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Our hope is to provide a forum for mothers, fathers,and caregivers to discuss ideas, share insight and "pay it forward". Neither of us attended Medill school of journalism and we are not psychologists. We are just two women who have cared for aging grandparents and diapered littleones. We will share our experiences, tips and questions with you. Please share back. We need all the help we can get!

Kirsten and Katie
Co-founders ChicksWithKidz

Tuesday, August 11, 2009

Sleep Tips for Parents of little ones

Train to Sleep: Tips for parents and their little ones

Have you ever gone a whole night without sleeping? The effects are amazing. You can go from being tired to being full of energy as you catch your “second wind”, which is eventually followed by the “crash”, which brings about short temper, frustration, anxiety. Then, if you are lucky you fall asleep before you say something you shouldn’t. It seems the same cycle happens to a lesser degree if you are not getting enough sleep. The exhaustion compounds over days and eventually, you are no fun to be around. You control your hostile temper because you have manners and you are an adult with responsibilities. But what if you weren’t? What if these were skills that you had yet to learn? What if you are just a little guy and you don’t know how to even say please and thank you, much less control your temper? What then? Melt down!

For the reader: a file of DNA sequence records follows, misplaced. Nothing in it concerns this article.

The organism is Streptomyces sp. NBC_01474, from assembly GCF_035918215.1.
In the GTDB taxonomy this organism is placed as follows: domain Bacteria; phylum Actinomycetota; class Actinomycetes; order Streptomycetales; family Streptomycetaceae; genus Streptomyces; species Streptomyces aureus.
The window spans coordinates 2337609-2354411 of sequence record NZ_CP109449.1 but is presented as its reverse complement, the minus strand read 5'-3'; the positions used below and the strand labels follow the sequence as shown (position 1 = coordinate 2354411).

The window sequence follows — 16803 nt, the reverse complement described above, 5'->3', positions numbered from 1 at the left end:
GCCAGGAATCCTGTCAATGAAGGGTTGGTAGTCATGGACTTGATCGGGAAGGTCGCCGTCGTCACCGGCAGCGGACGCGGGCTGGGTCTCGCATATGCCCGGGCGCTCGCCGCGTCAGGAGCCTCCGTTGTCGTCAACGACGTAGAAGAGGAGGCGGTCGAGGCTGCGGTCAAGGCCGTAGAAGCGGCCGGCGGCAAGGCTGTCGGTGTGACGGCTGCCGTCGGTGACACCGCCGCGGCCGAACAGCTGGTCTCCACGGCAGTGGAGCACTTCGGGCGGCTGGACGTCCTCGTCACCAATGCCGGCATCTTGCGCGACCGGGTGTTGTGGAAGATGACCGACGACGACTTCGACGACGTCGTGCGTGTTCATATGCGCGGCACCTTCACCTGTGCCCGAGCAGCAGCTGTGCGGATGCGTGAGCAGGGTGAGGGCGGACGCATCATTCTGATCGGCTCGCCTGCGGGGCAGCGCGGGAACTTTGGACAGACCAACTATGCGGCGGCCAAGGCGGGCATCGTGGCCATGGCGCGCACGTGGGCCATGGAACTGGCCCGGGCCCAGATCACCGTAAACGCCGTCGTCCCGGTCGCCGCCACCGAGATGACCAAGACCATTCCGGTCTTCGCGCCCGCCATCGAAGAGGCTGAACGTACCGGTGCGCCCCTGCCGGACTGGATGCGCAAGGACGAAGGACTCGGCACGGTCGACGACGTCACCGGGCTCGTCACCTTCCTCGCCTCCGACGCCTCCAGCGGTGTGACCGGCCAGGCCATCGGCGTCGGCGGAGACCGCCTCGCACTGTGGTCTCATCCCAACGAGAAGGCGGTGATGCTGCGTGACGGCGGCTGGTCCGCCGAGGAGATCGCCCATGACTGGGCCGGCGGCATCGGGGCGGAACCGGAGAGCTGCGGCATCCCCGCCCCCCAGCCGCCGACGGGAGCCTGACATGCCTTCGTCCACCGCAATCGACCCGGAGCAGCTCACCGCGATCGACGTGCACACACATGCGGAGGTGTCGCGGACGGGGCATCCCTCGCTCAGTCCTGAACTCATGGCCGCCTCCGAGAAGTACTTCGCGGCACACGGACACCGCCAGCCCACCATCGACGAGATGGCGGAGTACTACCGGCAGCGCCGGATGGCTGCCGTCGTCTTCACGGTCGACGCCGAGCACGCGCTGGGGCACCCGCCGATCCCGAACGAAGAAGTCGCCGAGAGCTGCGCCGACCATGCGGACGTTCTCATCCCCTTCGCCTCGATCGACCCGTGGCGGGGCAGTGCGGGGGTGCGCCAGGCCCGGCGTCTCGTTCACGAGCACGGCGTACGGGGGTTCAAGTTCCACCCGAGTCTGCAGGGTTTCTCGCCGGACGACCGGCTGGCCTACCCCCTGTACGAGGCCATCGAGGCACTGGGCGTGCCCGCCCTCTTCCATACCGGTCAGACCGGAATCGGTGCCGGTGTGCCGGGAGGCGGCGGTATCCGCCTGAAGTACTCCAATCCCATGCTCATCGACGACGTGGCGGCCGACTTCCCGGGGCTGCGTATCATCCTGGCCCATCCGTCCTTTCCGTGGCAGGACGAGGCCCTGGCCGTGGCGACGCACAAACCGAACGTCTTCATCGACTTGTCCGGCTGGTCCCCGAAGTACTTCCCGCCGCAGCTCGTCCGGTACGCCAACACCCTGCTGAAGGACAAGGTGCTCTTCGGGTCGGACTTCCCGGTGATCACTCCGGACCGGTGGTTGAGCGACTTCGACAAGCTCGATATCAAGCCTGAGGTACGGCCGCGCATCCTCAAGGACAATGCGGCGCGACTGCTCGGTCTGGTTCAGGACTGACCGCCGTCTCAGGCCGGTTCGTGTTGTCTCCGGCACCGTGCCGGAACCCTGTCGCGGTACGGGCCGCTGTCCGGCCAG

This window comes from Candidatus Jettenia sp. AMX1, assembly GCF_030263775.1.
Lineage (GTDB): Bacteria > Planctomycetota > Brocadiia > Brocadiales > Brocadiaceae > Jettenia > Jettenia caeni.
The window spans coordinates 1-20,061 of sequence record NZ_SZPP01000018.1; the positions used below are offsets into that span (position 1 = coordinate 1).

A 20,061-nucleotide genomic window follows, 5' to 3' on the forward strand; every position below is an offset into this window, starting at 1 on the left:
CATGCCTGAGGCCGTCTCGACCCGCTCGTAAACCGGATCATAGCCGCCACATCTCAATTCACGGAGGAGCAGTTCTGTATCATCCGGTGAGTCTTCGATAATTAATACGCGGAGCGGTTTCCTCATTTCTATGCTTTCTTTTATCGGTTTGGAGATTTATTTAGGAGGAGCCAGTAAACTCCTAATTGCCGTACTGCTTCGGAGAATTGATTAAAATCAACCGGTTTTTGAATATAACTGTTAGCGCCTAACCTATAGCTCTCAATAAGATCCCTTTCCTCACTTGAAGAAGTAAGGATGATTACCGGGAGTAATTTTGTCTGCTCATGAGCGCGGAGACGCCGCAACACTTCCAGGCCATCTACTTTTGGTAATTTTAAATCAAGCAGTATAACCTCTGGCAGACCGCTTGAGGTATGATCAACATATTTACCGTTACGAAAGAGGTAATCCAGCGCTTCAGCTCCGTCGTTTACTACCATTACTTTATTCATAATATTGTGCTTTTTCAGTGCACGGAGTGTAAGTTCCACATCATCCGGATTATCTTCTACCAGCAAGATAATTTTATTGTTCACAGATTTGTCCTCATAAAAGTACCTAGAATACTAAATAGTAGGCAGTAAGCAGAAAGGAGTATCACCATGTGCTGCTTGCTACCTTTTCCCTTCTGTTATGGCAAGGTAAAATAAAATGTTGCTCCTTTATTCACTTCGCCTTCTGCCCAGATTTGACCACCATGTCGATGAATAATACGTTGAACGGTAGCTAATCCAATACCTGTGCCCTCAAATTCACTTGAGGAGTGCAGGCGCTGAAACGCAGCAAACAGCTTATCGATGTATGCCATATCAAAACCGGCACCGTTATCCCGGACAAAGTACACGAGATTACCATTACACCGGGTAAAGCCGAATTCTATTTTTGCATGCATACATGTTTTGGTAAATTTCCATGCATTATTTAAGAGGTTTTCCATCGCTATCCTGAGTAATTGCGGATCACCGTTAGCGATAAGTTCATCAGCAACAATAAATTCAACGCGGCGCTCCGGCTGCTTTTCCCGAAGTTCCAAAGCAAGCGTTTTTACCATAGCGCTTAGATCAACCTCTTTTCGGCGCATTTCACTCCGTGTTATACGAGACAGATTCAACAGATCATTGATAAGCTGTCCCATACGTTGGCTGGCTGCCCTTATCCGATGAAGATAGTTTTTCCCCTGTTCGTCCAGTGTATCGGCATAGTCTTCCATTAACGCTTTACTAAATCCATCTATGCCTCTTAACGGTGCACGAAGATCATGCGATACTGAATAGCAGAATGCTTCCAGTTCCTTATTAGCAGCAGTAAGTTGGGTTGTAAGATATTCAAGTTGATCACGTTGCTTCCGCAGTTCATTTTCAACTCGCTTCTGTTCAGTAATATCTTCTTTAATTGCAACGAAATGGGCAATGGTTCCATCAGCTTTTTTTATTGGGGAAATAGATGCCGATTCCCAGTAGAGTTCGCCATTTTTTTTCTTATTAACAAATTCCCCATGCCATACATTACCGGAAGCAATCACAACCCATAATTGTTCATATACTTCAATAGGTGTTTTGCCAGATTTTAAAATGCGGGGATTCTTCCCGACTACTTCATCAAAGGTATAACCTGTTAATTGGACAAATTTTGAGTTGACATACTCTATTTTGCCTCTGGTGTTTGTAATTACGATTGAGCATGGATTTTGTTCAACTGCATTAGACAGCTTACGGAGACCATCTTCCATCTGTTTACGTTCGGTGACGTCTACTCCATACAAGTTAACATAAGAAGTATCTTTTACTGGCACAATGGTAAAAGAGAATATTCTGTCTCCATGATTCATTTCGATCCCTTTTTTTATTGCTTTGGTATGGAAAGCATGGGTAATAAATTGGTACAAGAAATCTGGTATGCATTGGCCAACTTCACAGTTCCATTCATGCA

As adults we recognize that we need sleep. We generally take every opportunity to recharge so that we are better able to handle what the world throws our way. Children, on the other hand, don’t have this level of awareness.

Parents often act surprised (and a little envious) when I tell them my 2 and 4 year olds’ sleep schedules. Naps from 1:00 to 4:00, bed time between 7:30 and 8:00 and wake at 7 am. So often I hear other moms say, “I wish my little one still took naps”, or “My daughter wakes up in the middle of the night regularly”, with an exhausted sigh. So I thought I’d summarize what we do just in case it may work for you as well. My disclaimer is I am NOT a sleep expert. I am just a curious mom who has read and implemented the tips from some good books and observed some very successful (and some not-so-successful) sleep routines. Here is what I have learned:

Don’t be selfish. Even though you want to spend more time with them (and they definitely don’t want to miss a minute with you) they NEED sleep. It is your responsibility to make sure they get it. This one helped me a lot during the “training” times: You are doing a disservice to your child if you don’t make them sleep. It is for their health. Without the appropriate amount of sleep they will become more easily frustrated, have shorter attention spans and diminished motor function during the day. Don’t set your child up for failure by being the “nice guy”. They DON’T know what they need. You DO!

Move bedtime and naptimes earlier than you think, especially in the summer months. This is a difficult one as well. (Let’s face it, it is all hard!). It seems so counter intuitive that an earlier bed time would work better, but it really, really does. Once your child is overly tired it is difficult for them to not melt down at the thought of being away from you. We have found these bed times worked the best for both of our children:

· 6 months-2 years 6:45 or 7 pm.
· 2-3.5 years 7:30
· 3.5-4years 8:00*
*Unless it is a day where you have done a long outing and missed your nap, and then it is right back to 6:45 or 7:00.

6 months-1 ½ 9:00 to 11:00 and 3:00 to 4:30
1 ½- 3 ½ 12:30 to 4:00
3 ½ -4 1:30-3:30
4+ 1:30 -3:30 may be sleep or quiet time in room (puzzles, books, mazes etc)